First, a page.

Tuesday, August 20

Rice Chess Club tournament: Summary

The last game of the Rice Chess Club Summer Masters' tournament has been completed, with Francis P. Beynon and Harold M. Phillips playing to a draw in a contest postponed from the 13th round.  The final standings are given at the close of this entry.

It proved in many ways an odd event.  The leisurely playing schedule - only two games per week - meant that the tourney was set to run for more than a month and a half.  Capablanca found this excessive, and so requested and received permission to play his games at an accelerated pace.  No one could have known at the time the the Cuban Master would make a clean score, assuring himself of first place nearly three weeks before the close of play and leaving chess aficionados both awestruck at his achievement and, perhaps, a bit disappointed that the race for top honors had ended even before July turned to August.

The late arrival of Duras presented the other side of the coin.  Surely the Czech ace has never before begun a competition with two points already in his pocket and yet four points behind the leader! Duras trailed his rivals in terms of total score until the very end of the event, when, in a flurry of adjourned and recheduled contests, he tallied 3 1/2 points from 5 games in five days to claim second place.  It could be said that the pair of world-class players in the field swept through the tourney like whirlwinds, one at the beginning and the other at the end of the event.  In fact, with Duras playing his first game on the 16th of July and Capablanca concluding his last on the 29th, the two friendly rivals were "in arms" together for less than two weeks of the tourney's seven-week run.   We note in fairness that their individual encounter, which took place on the 27th and 28th ult., proved one of the true highlights of the tournament.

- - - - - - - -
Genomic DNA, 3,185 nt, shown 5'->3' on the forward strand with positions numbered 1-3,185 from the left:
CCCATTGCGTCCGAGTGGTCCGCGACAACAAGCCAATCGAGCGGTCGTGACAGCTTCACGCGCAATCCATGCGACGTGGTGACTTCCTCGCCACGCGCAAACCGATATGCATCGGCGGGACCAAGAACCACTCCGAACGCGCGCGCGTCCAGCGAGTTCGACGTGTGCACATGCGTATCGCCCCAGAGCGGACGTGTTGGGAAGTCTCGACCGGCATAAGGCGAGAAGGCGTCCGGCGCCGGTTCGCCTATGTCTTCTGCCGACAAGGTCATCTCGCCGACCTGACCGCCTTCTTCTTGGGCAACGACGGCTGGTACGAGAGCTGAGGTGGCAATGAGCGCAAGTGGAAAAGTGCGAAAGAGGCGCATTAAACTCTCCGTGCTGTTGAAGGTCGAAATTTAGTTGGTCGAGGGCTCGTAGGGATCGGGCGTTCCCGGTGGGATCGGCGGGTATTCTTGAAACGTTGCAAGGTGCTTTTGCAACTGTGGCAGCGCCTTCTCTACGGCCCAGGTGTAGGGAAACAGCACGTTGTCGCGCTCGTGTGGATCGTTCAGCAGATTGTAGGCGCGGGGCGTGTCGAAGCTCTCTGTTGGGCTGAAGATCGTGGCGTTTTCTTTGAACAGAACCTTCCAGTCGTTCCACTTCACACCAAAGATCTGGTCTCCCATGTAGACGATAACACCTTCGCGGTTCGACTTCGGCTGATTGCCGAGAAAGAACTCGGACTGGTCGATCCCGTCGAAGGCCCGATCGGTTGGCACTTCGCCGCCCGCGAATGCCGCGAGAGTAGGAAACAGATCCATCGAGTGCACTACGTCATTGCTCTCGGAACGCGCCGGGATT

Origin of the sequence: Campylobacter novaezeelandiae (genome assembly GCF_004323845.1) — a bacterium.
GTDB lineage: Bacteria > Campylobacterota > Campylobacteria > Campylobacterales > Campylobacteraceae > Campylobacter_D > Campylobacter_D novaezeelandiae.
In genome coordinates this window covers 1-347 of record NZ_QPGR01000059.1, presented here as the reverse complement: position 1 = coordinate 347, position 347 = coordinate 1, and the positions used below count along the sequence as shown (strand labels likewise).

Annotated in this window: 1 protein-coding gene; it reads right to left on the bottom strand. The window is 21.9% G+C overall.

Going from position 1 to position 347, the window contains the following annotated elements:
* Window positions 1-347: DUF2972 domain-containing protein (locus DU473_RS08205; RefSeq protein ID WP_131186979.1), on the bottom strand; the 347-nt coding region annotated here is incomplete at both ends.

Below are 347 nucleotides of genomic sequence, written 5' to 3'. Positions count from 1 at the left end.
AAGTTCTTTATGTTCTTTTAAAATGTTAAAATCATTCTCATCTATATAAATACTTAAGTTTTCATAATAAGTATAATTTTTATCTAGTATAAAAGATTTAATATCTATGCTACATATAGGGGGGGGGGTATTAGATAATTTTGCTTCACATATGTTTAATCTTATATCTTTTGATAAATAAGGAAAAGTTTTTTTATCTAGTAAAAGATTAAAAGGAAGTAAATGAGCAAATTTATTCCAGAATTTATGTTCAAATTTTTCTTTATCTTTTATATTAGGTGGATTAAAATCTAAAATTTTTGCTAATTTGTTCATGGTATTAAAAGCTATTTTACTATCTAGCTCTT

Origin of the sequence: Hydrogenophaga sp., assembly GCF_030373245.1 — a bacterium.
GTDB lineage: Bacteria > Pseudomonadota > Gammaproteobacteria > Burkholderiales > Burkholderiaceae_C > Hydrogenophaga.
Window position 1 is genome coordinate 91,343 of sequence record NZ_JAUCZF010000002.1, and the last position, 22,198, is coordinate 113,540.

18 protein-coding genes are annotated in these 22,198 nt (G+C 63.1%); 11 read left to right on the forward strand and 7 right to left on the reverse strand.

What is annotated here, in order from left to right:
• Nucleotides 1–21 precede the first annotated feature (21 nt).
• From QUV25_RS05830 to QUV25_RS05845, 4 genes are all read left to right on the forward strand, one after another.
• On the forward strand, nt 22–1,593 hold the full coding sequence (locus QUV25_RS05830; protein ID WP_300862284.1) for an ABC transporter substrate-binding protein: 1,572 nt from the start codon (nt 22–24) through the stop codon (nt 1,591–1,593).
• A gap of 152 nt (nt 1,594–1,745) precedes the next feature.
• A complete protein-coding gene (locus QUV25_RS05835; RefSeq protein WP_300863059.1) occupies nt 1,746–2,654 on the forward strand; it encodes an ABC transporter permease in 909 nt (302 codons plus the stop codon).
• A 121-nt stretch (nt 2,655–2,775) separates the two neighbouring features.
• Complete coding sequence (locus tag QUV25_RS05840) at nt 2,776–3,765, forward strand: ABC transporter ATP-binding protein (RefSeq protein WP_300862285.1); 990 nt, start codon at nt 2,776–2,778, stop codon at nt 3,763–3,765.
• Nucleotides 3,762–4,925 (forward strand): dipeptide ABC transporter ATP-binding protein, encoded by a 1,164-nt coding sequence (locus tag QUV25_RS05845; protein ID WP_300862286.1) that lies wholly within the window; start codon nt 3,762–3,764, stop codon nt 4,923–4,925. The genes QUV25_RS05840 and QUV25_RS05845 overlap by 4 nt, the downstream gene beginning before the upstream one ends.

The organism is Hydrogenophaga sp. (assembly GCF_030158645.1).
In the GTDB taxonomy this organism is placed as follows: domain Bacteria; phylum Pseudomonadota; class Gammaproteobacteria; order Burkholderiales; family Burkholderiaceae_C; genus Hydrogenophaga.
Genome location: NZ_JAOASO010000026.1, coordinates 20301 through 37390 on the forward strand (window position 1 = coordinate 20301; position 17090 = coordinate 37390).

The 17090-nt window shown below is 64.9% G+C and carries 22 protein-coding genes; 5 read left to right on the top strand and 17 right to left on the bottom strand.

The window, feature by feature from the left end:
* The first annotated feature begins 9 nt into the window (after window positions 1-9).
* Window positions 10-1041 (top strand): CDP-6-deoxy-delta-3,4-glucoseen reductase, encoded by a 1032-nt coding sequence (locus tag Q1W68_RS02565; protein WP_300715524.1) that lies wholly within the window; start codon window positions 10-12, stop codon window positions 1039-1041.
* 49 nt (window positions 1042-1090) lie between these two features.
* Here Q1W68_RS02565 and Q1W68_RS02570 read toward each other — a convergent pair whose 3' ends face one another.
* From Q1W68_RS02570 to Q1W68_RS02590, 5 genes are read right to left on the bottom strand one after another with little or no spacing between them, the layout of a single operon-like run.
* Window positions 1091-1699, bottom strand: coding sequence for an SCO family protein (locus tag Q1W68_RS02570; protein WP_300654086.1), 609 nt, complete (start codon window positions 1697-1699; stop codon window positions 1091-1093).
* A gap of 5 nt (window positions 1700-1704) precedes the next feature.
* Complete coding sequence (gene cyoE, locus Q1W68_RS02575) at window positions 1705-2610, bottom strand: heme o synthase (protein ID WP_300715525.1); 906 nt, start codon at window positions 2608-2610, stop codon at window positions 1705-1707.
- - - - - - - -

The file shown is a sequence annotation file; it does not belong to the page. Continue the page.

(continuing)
Black's third-place finish, one half-point behind Duras, does him great credit; had he somehow managed to hold his  adjourned game against the Czech, second prize would have been his.  Kupchik and Chajes, who shared fourth and fifth places, reprised the Capablanca-Duras duet in a minor key, the former opening the tourney with a 5-0 mark and the latter winning five games in a row at the close.  Chajes was the only competitor - other than Capablanca, of course - to complete the event without a single draw to his name.

The others all had their moments, and each earned at least one victory over the board - even Phillips, whose official tally shows four draws and two forfeit wins, defeated Beihoff before the latter's withdrawal.  (If we may be permitted one further word on that unfortunate subject, the withdrawals of Stapfer and Beihoff rendered even more chaotic a schedule already uneven enough, and so made gauging the progress of play well-nigh impossible.  At times some competitors had played four or five games more than others, a situation much to be regretted.  It takes great strength of character to report for play round after round when one is out of form and suffers a string of defeats, especially when the exit is so easy and so near.  Let us hope that those who could not find that strength in themselves on this occasion will be able to do so in the future.)

For those desiring even more chess, we have good news to report, as the Progressive Chess Club has arranged a double-round quadrangular tournament featuring the American Champon, Frank J. Marshall, along with Duras, Chajes, and Charles Jaffe, who performed so well at the Second American National Tournament early in the year but was absent from the just-concluded Rice Club event.  That  new tourney is scheduled to start in approximately one week's time, offering yet another welcome opportunity to see some of our stalwarts in action.  We shall of course be there.

 Final standings:

13 points: Capablanca 
10 1/2 points: Duras
10 points: Black
9 points: Kupchik, Chajes
8 1/2 points: Marder
6 1/2 points: Tenenwurzel 
6 points: Adair, Bernstein
4 points: Beynon, Phillips
3 1/2 points: Grommer 
0 points (withdrawn): Stapfer, Beihoff


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